MICROSOFT IS CONTINUING its love affair with former adversary Linux by porting a bunch of its system administration and monitoring tools from the Sysinternals library.
The range is kicking off with ProcDump, a utility used to make crash dumps, which sounds like a small thing, but mighty oaks and all that. There's more coming.
The SysInternals microsite was originally a separate suite called WinInternals, created by one Mark Russinovich, but it became so much the de facto of what it does that eventually Microsoft bought it at rebranded it. Now, 22 years after it was first designed, and 12 years after the aquisition, its contents is going multi-platform.
The team is now waiting to hear what people's priorities are for the next port. As such there's no roadmap or timeline as yet, only the confirmation that, yes, the rest of the suite is coming. We believe the next one will be ProcMon, but don't hold us to that bit.
NTFSDOS is the only likely exception because that has been discontinued for some time. RAMmap, which arrived in 2010 and is the most recent utility will more than likely be on the list.
The Linux versions are likely to be less feature-laiden than their Windows counterparts, but for many devs, a bad day with SysInternals remains better than a good day without them.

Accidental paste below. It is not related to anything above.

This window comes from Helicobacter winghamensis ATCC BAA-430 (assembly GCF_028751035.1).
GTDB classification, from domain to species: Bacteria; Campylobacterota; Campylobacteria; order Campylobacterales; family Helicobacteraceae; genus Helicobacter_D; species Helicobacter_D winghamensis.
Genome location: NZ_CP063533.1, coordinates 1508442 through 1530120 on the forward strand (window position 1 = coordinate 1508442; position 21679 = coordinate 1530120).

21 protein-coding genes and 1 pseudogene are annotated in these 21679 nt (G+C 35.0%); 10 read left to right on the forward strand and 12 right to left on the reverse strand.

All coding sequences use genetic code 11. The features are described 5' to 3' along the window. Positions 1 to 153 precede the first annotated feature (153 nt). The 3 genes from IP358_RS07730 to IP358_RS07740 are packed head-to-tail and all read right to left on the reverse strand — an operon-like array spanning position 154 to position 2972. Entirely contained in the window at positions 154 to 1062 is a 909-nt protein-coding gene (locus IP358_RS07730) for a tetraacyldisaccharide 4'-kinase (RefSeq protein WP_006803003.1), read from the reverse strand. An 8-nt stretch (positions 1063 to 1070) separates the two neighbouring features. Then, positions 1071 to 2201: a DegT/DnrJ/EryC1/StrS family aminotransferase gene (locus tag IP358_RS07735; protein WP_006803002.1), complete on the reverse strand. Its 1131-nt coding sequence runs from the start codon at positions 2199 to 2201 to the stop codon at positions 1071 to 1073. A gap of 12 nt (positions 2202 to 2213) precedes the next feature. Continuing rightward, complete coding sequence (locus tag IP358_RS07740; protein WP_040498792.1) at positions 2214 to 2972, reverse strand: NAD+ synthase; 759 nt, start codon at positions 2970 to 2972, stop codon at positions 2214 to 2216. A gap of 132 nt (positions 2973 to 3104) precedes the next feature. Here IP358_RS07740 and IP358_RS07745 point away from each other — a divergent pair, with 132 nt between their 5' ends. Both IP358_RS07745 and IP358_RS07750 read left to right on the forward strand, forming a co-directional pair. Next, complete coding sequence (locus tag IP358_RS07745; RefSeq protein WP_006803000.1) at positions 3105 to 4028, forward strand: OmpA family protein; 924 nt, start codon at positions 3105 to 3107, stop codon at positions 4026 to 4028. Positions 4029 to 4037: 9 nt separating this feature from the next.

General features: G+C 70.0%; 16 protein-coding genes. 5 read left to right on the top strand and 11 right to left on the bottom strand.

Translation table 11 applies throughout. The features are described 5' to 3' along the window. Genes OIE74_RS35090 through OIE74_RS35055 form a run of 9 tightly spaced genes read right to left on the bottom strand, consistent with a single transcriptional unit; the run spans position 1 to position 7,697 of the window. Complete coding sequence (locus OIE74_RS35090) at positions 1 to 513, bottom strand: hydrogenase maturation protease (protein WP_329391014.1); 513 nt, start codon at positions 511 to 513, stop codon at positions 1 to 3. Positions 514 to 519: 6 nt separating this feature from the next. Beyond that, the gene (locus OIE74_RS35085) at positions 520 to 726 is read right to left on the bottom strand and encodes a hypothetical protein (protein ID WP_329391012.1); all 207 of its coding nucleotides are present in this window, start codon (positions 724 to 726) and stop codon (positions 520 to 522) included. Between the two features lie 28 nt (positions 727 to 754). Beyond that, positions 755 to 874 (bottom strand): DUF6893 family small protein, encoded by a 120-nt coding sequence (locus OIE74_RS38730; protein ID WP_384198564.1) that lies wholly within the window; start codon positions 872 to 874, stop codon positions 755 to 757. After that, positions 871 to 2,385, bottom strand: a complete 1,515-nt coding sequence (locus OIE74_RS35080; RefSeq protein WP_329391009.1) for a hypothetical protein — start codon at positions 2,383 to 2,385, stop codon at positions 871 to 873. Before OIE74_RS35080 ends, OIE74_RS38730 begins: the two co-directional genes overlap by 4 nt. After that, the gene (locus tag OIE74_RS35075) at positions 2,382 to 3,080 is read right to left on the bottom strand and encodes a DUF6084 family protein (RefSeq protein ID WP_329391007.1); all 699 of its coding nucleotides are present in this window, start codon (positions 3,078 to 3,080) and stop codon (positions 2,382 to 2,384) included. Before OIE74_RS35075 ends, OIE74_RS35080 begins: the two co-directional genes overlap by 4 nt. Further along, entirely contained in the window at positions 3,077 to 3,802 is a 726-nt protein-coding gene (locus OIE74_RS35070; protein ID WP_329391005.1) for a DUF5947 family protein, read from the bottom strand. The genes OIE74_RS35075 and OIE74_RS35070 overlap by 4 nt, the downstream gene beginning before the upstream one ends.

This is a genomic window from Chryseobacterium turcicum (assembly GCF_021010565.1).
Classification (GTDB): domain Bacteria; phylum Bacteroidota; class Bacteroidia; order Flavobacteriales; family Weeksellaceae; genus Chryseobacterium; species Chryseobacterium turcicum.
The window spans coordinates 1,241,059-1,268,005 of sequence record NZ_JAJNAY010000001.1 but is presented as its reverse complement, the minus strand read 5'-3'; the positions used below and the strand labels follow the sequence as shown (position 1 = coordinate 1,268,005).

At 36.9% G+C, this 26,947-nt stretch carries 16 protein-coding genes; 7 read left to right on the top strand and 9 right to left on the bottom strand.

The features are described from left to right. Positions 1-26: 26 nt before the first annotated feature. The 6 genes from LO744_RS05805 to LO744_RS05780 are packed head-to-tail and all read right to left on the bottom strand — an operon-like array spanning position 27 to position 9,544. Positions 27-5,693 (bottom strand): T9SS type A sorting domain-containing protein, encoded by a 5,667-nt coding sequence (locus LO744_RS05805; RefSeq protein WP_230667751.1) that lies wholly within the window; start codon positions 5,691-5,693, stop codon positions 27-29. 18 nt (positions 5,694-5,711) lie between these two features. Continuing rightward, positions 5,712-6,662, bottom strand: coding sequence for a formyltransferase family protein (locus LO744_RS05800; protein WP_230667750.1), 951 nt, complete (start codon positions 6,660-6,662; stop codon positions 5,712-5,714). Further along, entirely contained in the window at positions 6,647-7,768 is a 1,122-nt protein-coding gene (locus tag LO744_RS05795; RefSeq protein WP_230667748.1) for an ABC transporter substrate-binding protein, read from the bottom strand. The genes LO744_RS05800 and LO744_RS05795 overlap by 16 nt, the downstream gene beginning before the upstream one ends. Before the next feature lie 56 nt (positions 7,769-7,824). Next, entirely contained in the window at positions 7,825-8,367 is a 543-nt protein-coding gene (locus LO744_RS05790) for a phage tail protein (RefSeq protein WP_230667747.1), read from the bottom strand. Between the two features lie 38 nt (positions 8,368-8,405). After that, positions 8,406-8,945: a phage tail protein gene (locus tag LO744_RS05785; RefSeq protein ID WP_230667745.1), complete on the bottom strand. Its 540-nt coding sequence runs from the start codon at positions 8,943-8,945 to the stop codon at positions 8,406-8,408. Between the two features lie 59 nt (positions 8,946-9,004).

If you want to try it out, it's open source (of course) and available from Github. Right here in fact. There's no indication from Team Microsoft as to whether or not the Windows versions will be hitting The Hub for a the forseeable, but with Microsoft's recent benefactory ways, we wouldn't rule anything out.
Sysinternals has been responsible for uncovering several major tech scandals including the Sony "rootkit" DRM-copyright scandal that affected the music industry in the early noughties and borked a generation of CDs whilst making a PCs vulnerable to attacks. Sony BMG went on to sue its designer. μ
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